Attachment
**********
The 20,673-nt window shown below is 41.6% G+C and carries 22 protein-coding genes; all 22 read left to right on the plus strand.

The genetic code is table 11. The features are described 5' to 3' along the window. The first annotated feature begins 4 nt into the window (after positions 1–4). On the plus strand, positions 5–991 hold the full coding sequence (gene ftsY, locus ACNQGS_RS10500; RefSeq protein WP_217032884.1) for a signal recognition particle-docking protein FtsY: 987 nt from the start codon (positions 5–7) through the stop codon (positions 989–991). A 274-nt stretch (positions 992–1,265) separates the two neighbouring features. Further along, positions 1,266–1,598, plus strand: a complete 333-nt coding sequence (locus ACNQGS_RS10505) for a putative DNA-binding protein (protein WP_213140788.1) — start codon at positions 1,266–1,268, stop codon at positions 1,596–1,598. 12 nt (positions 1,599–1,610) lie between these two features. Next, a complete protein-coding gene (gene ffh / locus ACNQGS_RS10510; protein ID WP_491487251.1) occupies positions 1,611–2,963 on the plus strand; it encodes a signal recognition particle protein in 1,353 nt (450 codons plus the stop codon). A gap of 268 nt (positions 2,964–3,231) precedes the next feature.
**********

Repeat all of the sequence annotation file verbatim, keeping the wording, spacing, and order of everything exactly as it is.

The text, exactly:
The 20,673-nt window shown below is 41.6% G+C and carries 22 protein-coding genes; all 22 read left to right on the plus strand.

The genetic code is table 11. The features are described 5' to 3' along the window. The first annotated feature begins 4 nt into the window (after positions 1–4). On the plus strand, positions 5–991 hold the full coding sequence (gene ftsY, locus ACNQGS_RS10500; RefSeq protein WP_217032884.1) for a signal recognition particle-docking protein FtsY: 987 nt from the start codon (positions 5–7) through the stop codon (positions 989–991). A 274-nt stretch (positions 992–1,265) separates the two neighbouring features. Further along, positions 1,266–1,598, plus strand: a complete 333-nt coding sequence (locus ACNQGS_RS10505) for a putative DNA-binding protein (protein WP_213140788.1) — start codon at positions 1,266–1,268, stop codon at positions 1,596–1,598. 12 nt (positions 1,599–1,610) lie between these two features. Next, a complete protein-coding gene (gene ffh / locus ACNQGS_RS10510; protein ID WP_491487251.1) occupies positions 1,611–2,963 on the plus strand; it encodes a signal recognition particle protein in 1,353 nt (450 codons plus the stop codon). A gap of 268 nt (positions 2,964–3,231) precedes the next feature.